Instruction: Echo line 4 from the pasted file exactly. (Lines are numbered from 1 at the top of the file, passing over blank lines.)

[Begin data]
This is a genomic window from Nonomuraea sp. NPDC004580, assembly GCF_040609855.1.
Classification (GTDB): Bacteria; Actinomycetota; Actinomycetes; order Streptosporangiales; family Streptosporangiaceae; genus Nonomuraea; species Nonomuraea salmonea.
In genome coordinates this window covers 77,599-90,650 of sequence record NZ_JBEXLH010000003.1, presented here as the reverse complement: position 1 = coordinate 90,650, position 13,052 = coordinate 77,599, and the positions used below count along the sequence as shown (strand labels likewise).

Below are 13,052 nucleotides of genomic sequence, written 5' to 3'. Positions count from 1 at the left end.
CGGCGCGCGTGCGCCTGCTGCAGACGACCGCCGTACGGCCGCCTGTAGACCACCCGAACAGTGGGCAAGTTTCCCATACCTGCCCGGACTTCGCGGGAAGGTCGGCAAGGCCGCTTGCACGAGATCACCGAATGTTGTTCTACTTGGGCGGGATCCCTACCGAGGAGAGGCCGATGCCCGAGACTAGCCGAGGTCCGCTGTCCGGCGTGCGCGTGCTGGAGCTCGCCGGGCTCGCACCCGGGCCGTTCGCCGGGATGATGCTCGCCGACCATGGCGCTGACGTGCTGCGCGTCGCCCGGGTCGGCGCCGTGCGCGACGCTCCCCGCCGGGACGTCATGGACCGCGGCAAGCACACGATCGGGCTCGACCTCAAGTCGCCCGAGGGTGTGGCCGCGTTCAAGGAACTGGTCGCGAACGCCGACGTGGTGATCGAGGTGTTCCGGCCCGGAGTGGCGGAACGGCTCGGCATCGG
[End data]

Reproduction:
Below are 13,052 nucleotides of genomic sequence, written 5' to 3'. Positions count from 1 at the left end.